We stayed at home yesterday, studying our Italian, and ventured out for groceries in the late afternoon. Some food items are amazingly varied and excellent, like pasta and preserved meats, but others are harder to find, especially vegetables. The outdoor fruit and vegetable stands tend to have better produce; on the other hand, we can't pick over the vegetables the way we do at Market Basket - that is frowned upon here. We take what the clerk gives us, with mixed results. The red wine seems to be uniformly great, though.
After a night of insomnia, I was ready to call off our planned expedition up the famous portico that leads to the church of San Luca. We started out anyway, and gradually both of us began to feel stronger. It took an hour to walk from our apartment near the University to the beginning of the portico, and then took about an hour and a half to arrive at the church. Many younger people passed us, as clearly the steps are used for exercise by the fitness crowd. The climb upward seemed endless, and coming down seemed like nothing at all. The church and the views from the top of the hill are well worth seeing. I will post another gallery of our pictures above this. Though tired, and with sore feet and legs, we felt good by the time we got home and made a late lunch.
Nancy's illness proved to be non-Covid and very brief, 24 hours or less. Take that, germs! or viruses! I suppose I shouldn't tempt fate by gloating over N's fast recovery...
Today we took a nice long walk (about 5 km each way) along the Canale Navile, a waterway north and a little west of the center of Bologna. Though the scenery is not spectacular, our lunch at at Trattoria da Sandro al Navile was really great. Nancy had tortellini in brodo di capone, and I had tagliatelle Bolognese. We also drank the greater part of a bottle of Sangiovese red wine, rather light and very good (Spaletti Principe di Ribano). We also had some nice conversation with the waiters, including a young man from Iran, who gave us an extra dessert and as we were leaving gave us a small bottle of balsamic vinegar as a present.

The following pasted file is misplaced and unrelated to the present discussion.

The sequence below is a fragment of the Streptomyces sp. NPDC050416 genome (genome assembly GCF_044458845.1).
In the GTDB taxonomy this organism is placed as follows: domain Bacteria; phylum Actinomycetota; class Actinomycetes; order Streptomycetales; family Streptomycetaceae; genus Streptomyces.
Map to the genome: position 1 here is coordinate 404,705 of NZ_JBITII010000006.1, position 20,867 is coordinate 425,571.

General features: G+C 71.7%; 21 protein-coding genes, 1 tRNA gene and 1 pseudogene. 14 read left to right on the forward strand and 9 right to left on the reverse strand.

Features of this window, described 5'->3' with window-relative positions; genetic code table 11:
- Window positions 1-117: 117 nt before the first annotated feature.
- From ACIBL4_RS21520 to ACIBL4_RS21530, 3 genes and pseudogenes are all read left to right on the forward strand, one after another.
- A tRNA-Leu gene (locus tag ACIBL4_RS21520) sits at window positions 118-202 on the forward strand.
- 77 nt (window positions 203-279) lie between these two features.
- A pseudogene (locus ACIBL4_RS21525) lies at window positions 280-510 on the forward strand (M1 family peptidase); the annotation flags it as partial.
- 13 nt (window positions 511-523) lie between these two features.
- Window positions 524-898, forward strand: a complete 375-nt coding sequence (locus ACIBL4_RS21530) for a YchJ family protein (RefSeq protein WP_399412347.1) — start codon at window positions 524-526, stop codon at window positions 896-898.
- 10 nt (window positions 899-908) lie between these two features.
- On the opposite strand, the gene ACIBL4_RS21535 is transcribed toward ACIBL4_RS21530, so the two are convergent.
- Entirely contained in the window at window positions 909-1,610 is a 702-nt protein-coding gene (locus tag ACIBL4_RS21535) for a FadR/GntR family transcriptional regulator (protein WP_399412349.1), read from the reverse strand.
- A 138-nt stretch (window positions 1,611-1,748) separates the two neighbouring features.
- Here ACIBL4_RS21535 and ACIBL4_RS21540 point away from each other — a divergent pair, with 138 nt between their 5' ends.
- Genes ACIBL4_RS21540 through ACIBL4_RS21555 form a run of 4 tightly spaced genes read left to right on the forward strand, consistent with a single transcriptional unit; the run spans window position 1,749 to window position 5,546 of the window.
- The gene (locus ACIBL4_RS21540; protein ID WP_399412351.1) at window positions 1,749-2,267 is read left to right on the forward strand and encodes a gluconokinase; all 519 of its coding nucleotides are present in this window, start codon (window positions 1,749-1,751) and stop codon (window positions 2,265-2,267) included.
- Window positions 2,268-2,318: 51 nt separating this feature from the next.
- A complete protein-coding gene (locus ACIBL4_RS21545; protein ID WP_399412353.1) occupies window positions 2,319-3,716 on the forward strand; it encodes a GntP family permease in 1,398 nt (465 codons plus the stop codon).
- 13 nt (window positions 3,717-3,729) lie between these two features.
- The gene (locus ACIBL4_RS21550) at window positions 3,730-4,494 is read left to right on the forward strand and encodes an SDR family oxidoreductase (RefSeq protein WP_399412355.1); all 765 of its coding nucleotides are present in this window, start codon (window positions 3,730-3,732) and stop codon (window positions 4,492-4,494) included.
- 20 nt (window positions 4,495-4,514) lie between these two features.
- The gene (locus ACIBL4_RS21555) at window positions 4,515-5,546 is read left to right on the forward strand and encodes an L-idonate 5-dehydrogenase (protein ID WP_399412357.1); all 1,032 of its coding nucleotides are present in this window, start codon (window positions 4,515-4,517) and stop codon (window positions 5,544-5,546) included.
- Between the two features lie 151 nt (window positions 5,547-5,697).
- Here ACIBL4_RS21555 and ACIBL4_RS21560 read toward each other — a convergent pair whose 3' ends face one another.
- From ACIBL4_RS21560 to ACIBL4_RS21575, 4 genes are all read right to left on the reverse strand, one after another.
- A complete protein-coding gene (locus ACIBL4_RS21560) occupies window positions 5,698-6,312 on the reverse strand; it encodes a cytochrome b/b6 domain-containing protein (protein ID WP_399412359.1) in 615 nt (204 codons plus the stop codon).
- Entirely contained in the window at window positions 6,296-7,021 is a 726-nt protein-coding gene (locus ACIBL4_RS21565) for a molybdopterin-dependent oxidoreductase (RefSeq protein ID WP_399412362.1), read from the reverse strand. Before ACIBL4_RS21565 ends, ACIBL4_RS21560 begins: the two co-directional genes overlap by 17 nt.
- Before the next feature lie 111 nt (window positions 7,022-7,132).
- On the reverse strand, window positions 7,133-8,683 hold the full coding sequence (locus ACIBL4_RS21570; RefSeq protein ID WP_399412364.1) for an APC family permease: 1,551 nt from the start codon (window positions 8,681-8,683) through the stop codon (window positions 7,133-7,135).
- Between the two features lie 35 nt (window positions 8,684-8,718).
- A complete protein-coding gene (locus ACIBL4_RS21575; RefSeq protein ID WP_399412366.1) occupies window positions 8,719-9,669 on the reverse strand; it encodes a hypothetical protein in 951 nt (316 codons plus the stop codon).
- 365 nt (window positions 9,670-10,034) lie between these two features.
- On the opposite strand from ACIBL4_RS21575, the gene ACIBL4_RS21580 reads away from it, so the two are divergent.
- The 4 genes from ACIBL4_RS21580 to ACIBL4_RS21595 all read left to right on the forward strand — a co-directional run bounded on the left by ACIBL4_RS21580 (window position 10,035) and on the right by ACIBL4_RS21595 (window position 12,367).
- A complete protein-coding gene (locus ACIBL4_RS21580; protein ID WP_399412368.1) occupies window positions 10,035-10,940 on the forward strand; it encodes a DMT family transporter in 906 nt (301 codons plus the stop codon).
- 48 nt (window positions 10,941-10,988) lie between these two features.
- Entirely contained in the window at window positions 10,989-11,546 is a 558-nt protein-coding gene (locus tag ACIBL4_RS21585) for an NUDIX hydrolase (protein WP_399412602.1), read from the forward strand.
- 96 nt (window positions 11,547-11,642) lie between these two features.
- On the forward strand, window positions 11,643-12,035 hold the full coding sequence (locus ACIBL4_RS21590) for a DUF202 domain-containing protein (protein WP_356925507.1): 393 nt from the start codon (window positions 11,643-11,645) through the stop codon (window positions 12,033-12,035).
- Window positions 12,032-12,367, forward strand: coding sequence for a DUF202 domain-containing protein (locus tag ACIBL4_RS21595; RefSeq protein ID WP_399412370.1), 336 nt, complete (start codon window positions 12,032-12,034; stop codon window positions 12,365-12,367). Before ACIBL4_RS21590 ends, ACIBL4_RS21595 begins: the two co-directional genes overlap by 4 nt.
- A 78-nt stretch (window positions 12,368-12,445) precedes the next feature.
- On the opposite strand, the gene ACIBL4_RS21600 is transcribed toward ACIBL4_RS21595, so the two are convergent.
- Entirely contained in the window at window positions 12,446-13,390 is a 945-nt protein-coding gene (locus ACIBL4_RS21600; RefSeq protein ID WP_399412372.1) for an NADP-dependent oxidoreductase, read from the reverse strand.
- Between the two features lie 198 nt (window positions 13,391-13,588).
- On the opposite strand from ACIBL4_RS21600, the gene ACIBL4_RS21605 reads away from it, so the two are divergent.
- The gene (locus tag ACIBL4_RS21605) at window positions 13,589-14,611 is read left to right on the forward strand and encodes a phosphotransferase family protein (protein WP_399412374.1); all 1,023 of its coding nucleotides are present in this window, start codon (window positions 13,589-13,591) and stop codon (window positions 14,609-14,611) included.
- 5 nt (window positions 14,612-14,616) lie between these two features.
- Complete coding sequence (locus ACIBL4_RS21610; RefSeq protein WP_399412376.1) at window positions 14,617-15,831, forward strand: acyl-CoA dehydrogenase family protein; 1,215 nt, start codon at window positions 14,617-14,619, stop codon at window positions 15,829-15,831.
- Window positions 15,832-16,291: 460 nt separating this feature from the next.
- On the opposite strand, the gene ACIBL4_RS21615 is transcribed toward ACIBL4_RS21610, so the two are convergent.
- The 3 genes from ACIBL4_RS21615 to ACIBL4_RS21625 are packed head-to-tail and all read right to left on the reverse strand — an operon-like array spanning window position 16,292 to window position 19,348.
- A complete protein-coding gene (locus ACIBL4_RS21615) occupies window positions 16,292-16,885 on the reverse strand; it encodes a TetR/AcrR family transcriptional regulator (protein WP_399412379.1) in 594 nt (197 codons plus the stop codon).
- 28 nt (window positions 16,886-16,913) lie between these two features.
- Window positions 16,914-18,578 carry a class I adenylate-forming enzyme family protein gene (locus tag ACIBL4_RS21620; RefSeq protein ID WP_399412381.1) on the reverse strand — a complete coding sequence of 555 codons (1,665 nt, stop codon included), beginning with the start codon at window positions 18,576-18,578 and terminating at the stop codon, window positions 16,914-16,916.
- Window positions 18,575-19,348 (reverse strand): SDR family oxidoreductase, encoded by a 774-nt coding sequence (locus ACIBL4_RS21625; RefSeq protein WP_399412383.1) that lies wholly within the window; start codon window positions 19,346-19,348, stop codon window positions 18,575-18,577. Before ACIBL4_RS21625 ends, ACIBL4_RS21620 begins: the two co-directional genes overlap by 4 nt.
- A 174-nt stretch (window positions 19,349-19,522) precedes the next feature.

Apologies to our friend who asked us not to brag about the food in Bologna! But the food was really good, especially after a brisk walk.
Instead of posting pictures below, I am posting a slide show from our walk as the next post.
This morning I had a nice long viola lesson with my teacher, Valentina Rebaudengo, who came to our apartment, while Nancy went out to try to address our problems with electrical plugs and adapters. The wall sockets appear to have a) two fat prongs, b) two thinner prongs, or c) three thinner prongs, and they don't all work together well. Our hostess has quite a number of her own adapters just to deal with these differences; throw in our need to convert to US appliances, and sometimes the stack of adapters begins to stick out a long way from the wall. Nancy had a nice chat in Italian with a helpful clerk (learning lots of new terms for plugs, etc), but the issue is not resolved. Meanwhile, I have lots of new music to practice while relaxing my bow arm, following the markings for slurs, keeping my left-hand fingers appropriately curled and my left arm positioned properly, and well, a golf stroke was never quite this complicated. Some day it will feel natural, I trust.
Yesterday was rather chilly and rainy, but we went out for a walk as we always do. The vegetables that we found in the local Conad (grocery store) were not so great, so we were happy to find better veggies at an outdoor stall in Piazza Aldrovandi; Nancy also purchased an Italian novel in a bookstore there.